US House of Representatives passes bill to regulate digital currencies

The Senate’s consideration of the bill remains uncertain.

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The US House of Representatives passed a bill to establish a new legal framework for digital currencies. The Republican-sponsored Financial Innovation and Technology for the 21st Century Act was approved with a bipartisan vote of 279-136. Proponents argue that the bill will offer regulatory clarity and promote the growth of the digital currency industry. However, whether the Senate will take up the measure remains to be seen.

The US Securities and Exchange Commission (SEC) has raised significant concerns despite the House’s approval. SEC Chair Gary Gensler warned that the bill could create regulatory gaps and undermine long-standing oversight practices, posing risks to investors and capital markets in the US. Gensler pointed out that under the bill, investment contracts recorded on a blockchain would no longer be considered securities, stripping investors of protections under existing securities laws.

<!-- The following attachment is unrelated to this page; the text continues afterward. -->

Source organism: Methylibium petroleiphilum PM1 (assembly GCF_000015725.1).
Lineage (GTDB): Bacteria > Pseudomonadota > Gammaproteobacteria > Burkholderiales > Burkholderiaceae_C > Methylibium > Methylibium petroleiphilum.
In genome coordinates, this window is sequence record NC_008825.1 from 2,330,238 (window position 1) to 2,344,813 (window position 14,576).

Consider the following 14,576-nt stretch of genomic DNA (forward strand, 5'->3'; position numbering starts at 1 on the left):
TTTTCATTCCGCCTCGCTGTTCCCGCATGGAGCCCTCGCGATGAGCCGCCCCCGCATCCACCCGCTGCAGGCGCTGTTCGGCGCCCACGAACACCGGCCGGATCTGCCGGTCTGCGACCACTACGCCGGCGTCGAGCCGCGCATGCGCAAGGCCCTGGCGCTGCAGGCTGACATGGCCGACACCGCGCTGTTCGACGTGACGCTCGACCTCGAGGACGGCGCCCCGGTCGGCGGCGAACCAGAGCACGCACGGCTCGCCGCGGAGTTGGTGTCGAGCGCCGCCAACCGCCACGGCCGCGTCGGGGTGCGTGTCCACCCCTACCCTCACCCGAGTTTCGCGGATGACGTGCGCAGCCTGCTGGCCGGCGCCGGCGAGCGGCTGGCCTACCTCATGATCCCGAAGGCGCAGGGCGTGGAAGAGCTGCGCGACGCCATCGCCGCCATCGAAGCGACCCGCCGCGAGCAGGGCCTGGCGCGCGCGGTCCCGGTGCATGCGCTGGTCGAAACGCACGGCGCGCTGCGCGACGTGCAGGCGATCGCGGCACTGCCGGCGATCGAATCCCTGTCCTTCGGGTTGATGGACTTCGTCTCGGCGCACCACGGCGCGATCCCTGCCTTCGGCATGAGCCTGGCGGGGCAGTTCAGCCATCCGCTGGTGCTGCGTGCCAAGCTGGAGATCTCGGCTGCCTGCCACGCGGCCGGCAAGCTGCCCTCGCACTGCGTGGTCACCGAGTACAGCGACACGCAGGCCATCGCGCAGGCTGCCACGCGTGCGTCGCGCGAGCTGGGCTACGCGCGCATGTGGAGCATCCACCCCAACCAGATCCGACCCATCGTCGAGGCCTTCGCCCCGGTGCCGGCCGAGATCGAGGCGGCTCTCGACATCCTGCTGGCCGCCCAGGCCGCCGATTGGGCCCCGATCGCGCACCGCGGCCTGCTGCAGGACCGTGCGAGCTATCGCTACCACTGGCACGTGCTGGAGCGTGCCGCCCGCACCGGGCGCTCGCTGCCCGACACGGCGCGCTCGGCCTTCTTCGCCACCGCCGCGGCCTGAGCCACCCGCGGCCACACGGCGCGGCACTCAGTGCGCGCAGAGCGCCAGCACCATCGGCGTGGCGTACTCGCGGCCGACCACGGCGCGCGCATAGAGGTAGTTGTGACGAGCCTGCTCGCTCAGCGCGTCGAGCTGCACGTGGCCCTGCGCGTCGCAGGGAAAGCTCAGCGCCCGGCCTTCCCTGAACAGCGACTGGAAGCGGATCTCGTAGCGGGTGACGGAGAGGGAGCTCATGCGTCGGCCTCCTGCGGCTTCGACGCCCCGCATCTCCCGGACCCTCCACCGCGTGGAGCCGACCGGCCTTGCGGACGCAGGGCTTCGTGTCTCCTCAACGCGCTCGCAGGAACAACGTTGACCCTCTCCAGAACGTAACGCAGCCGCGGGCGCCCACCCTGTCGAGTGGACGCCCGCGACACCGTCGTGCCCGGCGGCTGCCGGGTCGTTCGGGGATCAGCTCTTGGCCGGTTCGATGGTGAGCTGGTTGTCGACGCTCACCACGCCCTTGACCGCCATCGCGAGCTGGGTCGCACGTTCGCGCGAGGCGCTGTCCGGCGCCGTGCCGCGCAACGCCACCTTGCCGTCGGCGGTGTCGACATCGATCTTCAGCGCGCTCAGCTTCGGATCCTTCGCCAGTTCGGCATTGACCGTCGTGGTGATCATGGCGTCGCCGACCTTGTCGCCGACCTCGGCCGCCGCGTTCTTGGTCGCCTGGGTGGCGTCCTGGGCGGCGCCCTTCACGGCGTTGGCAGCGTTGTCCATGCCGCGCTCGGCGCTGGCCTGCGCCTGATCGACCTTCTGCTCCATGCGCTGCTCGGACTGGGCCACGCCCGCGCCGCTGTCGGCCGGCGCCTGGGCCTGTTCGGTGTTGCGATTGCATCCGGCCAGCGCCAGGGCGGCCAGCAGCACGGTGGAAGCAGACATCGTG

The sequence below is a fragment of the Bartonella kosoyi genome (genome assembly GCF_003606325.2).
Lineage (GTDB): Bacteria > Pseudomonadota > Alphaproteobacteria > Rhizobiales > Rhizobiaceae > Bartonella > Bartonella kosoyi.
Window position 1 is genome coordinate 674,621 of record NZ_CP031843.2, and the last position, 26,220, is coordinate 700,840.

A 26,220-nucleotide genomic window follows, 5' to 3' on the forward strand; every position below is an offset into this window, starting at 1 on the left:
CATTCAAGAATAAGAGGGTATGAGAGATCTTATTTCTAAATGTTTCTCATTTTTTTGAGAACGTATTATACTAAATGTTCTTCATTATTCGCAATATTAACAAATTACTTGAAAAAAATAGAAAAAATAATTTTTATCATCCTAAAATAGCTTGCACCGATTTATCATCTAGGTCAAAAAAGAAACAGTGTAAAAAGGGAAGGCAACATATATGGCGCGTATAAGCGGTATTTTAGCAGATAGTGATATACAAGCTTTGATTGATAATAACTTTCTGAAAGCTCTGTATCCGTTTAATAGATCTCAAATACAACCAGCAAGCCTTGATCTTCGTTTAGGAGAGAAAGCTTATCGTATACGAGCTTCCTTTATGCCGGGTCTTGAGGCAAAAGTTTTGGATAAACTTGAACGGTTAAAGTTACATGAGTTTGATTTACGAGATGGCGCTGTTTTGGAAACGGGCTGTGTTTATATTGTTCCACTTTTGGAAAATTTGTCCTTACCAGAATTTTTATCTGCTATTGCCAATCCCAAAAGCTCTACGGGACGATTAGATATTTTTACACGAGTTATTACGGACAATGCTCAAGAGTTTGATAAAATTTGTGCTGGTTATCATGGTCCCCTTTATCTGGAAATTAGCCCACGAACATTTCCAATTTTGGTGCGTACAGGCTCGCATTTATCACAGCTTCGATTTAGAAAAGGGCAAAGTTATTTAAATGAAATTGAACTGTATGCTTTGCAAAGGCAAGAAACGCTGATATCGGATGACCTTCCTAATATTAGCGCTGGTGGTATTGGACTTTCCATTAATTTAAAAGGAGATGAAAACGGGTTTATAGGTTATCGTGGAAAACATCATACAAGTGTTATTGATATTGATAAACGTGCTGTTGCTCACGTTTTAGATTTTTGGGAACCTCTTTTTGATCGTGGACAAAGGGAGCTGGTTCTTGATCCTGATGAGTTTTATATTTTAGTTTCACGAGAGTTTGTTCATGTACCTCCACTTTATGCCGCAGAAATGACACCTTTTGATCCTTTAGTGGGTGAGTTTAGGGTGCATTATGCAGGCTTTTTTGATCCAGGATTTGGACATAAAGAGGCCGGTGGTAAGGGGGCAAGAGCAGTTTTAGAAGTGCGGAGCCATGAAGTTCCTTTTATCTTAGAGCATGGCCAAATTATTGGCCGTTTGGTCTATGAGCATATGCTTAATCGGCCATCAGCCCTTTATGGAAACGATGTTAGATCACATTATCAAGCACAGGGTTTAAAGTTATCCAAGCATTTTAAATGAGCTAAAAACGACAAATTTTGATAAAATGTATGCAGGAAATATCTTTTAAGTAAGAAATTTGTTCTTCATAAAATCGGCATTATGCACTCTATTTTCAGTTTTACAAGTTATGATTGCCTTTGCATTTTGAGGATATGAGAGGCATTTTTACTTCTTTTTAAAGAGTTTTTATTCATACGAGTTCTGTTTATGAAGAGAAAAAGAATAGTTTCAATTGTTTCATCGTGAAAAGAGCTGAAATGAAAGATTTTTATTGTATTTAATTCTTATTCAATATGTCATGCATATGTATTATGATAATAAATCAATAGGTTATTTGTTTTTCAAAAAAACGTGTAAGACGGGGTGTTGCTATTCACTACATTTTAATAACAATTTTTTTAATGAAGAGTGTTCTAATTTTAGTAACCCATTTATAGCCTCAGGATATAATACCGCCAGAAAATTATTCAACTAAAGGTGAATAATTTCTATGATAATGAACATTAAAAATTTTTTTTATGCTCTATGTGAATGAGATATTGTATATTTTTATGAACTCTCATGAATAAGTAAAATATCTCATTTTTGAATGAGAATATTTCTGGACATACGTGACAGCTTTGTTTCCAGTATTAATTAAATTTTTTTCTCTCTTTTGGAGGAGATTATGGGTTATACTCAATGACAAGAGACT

Why does it matter?

Supporters from the crypto industry, who view Gensler’s SEC as a barrier to broader adoption of digital assets, welcomed the bill. They argue it addresses necessary regulatory updates for the evolving industry. Nonetheless, Gensler highlighted the bill’s provision allowing crypto issuers to self-certify their products as digital commodities, which could limit SEC oversight and complicate regulatory enforcement.

The SEC’s recent indication that it may approve applications for spot ether exchange-traded funds has boosted the industry. Still, the debate over the appropriate regulatory approach for digital currencies continues, with significant implications for the future of financial innovation and investor protection.